Don’t blame the victims

Suggesting a woman 'just leave' an abusive relationship is often not as easy as it sounds. Cultural background, family pressure, religious and moral values, a concern for their children and a lack of community support can all be factors.
Suggesting a woman 'just leave' an abusive relationship is often not as easy as it sounds. Cultural background, family pressure, religious and moral values, a concern for their children and a lack of community support can all be factors.

ADVERTISING FEATURE

Held on November 25 each year, the International Day for the Elimination of Violence Against Women is known as White Ribbon Day.

White Ribbon Australia works to educate, raise awareness of and implement programs to prevent violence against women. Over the years, many myths have developed that distort the reality of domestic violence, which White Ribbon Australia aims to address:

Myth: Women should just leave abusive relationships.

Reality: Women stay in abusive relationships for many reasons, including that they fear the violence will get worse and they may be followed and harmed if they leave. Some women may feel intimidated by a male partner or believe violence is normal. They may be financially dependent on their partner and fear social isolation or embarrassment will result from leaving a partner.

Myth: Some women provoke violence and deserve it.

Reality: No one has permission to hurt a woman. The man using violence is responsible for the violence, and has no right to use it, regardless of how angry he may be. There are many non-violent ways to resolve an argument.

Myth: Men’s violence against women is caused by drugs and alcohol.

Reality: They are a contributing factor, but alcohol and drugs do not cause the violence. This myth is sometimes used to excuse men’s violence. Men’s violence against women is caused by the attitudes and behaviours associated with traditional masculine gender roles. They put women in a subordinate position to men.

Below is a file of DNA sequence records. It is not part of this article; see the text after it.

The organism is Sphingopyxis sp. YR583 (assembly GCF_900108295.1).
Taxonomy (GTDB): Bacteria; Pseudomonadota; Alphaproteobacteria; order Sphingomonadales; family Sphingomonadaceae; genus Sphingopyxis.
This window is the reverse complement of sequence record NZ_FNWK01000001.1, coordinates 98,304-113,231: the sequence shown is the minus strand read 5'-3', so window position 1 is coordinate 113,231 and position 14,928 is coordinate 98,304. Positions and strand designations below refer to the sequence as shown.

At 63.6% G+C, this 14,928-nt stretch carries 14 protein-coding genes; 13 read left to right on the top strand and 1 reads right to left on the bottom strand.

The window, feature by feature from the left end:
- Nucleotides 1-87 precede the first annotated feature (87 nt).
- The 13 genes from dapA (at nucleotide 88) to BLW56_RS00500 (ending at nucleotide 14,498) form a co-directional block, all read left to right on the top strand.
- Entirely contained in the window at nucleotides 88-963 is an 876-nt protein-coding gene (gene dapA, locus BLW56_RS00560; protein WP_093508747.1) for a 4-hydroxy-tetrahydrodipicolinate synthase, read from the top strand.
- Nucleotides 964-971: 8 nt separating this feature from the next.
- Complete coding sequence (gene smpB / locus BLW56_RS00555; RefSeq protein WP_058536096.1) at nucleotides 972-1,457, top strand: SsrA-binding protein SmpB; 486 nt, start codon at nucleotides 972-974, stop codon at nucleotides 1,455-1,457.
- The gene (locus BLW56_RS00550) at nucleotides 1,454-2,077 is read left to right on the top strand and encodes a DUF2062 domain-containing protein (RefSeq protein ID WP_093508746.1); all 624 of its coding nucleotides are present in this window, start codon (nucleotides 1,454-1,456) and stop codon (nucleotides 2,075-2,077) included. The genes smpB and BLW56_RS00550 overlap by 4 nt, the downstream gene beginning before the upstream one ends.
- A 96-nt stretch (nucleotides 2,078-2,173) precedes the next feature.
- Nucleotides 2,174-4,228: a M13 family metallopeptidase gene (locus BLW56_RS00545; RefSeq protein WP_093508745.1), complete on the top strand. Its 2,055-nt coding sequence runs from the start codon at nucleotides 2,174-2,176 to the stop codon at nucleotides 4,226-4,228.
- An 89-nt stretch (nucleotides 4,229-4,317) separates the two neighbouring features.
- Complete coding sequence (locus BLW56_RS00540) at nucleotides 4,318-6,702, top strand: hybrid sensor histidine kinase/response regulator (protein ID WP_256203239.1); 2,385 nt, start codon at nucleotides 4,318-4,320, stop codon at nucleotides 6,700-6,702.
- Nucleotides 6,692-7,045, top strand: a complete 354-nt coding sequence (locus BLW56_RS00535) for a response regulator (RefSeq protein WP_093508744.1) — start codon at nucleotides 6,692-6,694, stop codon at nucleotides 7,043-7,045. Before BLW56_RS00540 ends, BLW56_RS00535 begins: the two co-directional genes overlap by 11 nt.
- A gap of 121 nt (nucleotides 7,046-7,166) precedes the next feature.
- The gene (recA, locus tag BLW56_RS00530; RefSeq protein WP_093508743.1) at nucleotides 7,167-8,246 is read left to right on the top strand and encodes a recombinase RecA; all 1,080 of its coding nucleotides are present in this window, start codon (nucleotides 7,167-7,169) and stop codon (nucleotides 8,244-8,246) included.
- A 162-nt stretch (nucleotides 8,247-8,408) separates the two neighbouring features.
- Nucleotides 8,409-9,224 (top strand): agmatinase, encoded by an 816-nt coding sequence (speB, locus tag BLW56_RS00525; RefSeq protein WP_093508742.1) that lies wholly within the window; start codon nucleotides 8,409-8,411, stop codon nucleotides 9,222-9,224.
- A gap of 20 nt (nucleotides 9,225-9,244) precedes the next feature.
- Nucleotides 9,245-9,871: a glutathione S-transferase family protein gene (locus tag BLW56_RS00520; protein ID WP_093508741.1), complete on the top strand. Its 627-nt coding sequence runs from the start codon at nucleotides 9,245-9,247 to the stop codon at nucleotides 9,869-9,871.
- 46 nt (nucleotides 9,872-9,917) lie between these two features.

This advertising feature has been sponsored by the following businesses. 

Myth: Family violence is a private matter.

Reality: It is not a private matter. It is a criminal offence in Australia. Family violence impacts everyone in the community. It affects a woman’s ability to lead a productive life and affects families.

Myth: Violence doesn’t impact on children. They don’t remember it and are too young to understand what is going on.

Reality: They can be physically and emotionally harmed by violence at any age, affecting their self-esteem, confidence, education and future relationships. Children may learn violent behaviours and continue them as adults or think violence is normal and continue to experience it as adults. 

Myth: Only certain types of men are violent.

Reality: Men who use violence come from all social, economic, and cultural backgrounds and family situations. 

Myth: Violence only affects a small number of Australian women.

Reality: Australian Bureau of Statistics figures show in Australia, one-in-three women will experience physical or sexual violence. An Australian Institute of Health and Welfare report found domestic and family violence is the main cause of homelessness for women and their children. One in four children is exposed to domestic violence.

Myth: There is nothing we can do to stop violence against women.

Reality: Some people think rape and domestic violence is a normal part of society or that men are ‘born that way’ and cannot control themselves or change. This is not true and is a negative perspective on men that is harmful to both men and women. 

Myth: Men who use violence are mentally ill

Reality: There is no evidence to support this. Men with no signs of mental health issues can be violent. Most people living with mental health issues have respectful relationships and do not use violence. 

Source: White Ribbon Australia